Support for LAist comes from
We Explain L.A.
Stay Connected

Share This

Arts and Entertainment

San Bernardino County Considers Ban On Raves

RaveOn.jpg
A rave. (Photo by Wikimedia Commons)
LAist relies on your reader support.
Your tax-deductible gift today powers our reporters and keeps us independent. We rely on you, our reader, not paywalls to stay funded because we believe important news and information should be freely accessible to all.


Raves, which a very reputable source called Urban Dictionary defines as "any gathering of people centered around listening to and dancing to electronic music, as played by a set of live DJs," may soon be no longer welcome in San Bernardino County.San Bernardino's San Miguel Ampitheater, which is the largest outdoor music venue in the U.S., houses two massively popular EDM shows. The county-owned venue has hosted the popular Beyond Wonderland and Nocturnal Wonderland raves since 2013. And the Wonderland events, which are put on by Live Nation-subsidiary Insomniac Events are no backyard shindigs—attendance at September's Nocturnal Wonderland event hit nearly 85,000, which, for context, is roughly three times the undergraduate population of UCLA.

San Bernardino County will vote on banning rave-type events at county facilities at an upcoming Board of Supervisors meeting.

The dance-heavy events, which NPR once declared to be "America's last great outlaw musical subculture...created by kids, for kids, designed to be impenetrable to adults," have been increasingly under fire in recent years, especially after a spate of deaths. The L.A. Times reports that there have now been at least 21 confirmed drug-related deaths among people who went to raves nationwide that were put on by Los Angeles-area companies since 2006.

According to the Times, nearly 250 people were arrested at Beyond Wonderland in March, and an additional 20 people were taken to area hospitals during the course of the course of the two-day event. Everyone ended up being okay, but as of March 2016, at least four San Bernardino rave attendees have died of drug-related causes.

Support for LAist comes from

“We gave it a shot. It’s time for these events not to be at this county facility anymore,” Supervisor Janice Rutherford told the San Bernardino Sun. Rutherford is leading the anti-rave effort.

To slightly complicate matters, banning raves at San Miguel would require the county to break their contract with LiveNation, but that might be easier than it sounds. County spokesman David Wert tells LAist that when the county signed the contract several years ago, they specifically included a clause that allowed EDM events at the county's amphitheater—but part of that clause also gave the county the option of rescinding permission if there were problems with the events. Three cheers for the county of San Bernardino's prescient lawyer who clearly brought his A-game to what we can only presume was an otherwise boring contract deal.

Backing from a billion dollar company and contracts with counties were once all but unthinkable in the OG rave scene.

As your parents can tell you, raves used to be much cooler. In the glory days, they were underground events held in sketchy warehouses with word spread via xeroxed flyers and locations announced on the day of, lest police interfere. As Tammy L. Anderson explained in a 2009 journal article in Sociological Forum, a number of factors caused the rave scene to flounder from its high point in the mid to late '90s, to its "diminished and fragmented" current state, including the effects of commercialization, a loss of "cultural otherness" and a generational schism. Kinko's (a place where people once made photocopies) is long gone, Hot Topic has a rave section for sale in a mall near you and the aforementioned Wonderland events both offer VIP sections with bottle service. Though one could also argue that the original rave scene officially died the day Anderson wrote about it in Sociological Forum.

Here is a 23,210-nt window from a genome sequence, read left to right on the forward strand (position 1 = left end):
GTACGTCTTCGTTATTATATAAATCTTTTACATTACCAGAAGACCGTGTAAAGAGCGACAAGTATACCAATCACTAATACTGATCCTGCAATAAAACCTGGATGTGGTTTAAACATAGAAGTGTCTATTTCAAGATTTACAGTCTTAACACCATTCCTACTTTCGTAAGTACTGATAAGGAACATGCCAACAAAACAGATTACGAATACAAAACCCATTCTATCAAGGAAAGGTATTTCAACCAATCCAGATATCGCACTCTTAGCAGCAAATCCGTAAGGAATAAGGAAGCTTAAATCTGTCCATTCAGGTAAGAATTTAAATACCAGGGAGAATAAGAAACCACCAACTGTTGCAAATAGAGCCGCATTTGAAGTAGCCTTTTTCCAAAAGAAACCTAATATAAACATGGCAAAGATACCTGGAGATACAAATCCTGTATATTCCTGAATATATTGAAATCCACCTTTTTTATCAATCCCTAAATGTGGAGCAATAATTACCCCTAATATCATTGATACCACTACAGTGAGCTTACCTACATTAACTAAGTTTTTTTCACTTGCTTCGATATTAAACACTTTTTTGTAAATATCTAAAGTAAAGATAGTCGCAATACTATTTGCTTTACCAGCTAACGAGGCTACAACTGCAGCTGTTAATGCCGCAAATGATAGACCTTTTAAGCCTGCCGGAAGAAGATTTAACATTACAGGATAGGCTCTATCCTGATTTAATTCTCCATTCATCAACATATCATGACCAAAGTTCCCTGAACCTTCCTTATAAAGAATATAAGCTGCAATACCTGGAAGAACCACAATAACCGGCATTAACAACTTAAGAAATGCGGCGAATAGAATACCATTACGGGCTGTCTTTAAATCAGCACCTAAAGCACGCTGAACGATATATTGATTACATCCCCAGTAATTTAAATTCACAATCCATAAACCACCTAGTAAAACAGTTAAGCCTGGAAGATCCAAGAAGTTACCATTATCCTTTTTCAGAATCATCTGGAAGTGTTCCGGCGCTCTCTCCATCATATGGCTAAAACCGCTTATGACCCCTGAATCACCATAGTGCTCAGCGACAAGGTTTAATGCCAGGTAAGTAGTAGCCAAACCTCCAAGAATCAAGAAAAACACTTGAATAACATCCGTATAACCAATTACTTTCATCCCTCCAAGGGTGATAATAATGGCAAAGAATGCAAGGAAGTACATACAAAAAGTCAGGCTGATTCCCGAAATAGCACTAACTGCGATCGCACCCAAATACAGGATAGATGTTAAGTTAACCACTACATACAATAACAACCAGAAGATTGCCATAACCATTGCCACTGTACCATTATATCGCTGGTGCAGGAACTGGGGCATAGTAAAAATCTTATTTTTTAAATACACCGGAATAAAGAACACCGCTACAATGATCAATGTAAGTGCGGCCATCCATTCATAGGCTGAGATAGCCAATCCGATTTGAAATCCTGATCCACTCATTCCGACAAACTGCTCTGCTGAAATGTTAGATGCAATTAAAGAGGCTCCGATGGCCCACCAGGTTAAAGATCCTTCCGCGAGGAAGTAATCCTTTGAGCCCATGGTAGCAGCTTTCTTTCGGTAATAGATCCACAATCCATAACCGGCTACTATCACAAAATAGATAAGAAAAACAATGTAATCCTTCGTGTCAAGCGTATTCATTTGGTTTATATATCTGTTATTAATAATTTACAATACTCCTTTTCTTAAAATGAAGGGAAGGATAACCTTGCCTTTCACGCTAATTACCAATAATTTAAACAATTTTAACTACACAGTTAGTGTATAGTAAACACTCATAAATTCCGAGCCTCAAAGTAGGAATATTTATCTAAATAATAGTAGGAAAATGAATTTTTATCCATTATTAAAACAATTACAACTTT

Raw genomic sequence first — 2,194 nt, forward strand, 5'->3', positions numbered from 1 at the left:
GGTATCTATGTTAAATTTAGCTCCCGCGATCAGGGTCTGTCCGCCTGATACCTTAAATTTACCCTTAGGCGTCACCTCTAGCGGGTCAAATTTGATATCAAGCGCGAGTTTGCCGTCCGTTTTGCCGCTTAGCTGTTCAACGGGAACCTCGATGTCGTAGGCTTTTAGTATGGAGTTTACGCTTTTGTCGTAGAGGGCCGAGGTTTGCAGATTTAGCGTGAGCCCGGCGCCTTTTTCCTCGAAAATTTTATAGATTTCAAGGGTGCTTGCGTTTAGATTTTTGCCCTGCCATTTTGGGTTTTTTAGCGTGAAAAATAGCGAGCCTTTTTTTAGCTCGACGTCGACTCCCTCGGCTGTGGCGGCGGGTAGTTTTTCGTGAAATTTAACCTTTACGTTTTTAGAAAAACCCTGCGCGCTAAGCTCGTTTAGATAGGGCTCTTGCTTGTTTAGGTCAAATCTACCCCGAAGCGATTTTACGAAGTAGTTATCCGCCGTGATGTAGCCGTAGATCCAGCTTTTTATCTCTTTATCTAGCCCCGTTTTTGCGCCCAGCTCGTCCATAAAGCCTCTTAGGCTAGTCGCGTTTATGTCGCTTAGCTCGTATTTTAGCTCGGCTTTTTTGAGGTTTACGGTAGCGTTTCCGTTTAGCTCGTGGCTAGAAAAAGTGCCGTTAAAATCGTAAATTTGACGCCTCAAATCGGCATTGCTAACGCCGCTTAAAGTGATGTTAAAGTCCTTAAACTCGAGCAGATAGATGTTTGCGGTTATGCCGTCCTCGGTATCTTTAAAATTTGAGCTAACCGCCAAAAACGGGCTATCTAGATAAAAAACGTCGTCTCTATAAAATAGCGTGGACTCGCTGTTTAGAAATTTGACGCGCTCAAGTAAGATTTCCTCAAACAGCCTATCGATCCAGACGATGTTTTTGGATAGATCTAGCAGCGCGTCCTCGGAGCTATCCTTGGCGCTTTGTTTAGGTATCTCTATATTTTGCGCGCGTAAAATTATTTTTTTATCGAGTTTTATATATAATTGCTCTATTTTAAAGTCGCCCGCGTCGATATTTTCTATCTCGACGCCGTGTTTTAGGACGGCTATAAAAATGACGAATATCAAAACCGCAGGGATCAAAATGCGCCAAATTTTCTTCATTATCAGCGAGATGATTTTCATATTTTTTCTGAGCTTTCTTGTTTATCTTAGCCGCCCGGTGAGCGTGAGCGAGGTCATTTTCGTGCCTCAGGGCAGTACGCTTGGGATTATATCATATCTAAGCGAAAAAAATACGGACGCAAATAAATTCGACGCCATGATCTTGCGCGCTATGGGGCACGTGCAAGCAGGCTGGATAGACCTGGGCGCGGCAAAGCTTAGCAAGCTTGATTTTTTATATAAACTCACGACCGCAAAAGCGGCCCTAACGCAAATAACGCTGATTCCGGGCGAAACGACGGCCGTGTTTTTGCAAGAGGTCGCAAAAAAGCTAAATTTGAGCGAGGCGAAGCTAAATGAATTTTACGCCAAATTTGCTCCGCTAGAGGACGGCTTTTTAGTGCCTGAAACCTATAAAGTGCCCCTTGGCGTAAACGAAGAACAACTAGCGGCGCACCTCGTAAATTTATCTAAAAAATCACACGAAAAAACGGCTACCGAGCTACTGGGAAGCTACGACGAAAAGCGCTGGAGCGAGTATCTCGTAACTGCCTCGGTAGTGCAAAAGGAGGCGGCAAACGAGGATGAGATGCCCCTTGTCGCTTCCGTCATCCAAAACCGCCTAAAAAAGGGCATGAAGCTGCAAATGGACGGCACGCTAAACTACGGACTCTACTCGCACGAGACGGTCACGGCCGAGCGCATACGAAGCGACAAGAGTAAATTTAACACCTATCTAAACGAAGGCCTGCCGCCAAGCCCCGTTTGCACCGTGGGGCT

But despite their assimilation into mainstream culture, raves remain controversial, particularly amongst the neighbors. San Bernardino Sun
Dozens, if not hundreds, of San Bernardino residents have complained to county supervisors about noise, drug use, heavy traffic and scantily clad, loitering concertgoers since the dance shows began in 2013. "One member of our board of supervisors believes that that threshold has been met," Wert told LAist, referring to the LiveNation contract's if-there-are-problems clause.

Support for LAist comes from

“A friend of mine was approached on her property by rave-goers asking to use her restroom... They’re all over the place. And you would not believe how they dress. It’s indecent exposure.” Karan Slobom, a 44-year San Bernardino told the Sun.

Wert says there would be a number of economic impacts if the board does end up voting to terminate the contract. He explained that the actual amount of money that the county government receives in exchange for leasing the venue is relatively nominal, but there could be a greater impact to the county parks system since a lot of the concert-goers camp, as well as a broader impact to local businesses and restaurants if the events are relocated elsewhere.

L.A.'s county board of supervisors considered—and declined—their own ban on raves earlier this year, ultimately deciding to move forward on an ordinance that would allow raves to be reviewed on a case-by-case basis.

San Bernardino will consider the ban on May 24. In the meantime, we wish everyone a day of Peace Love Unity [and] Respect.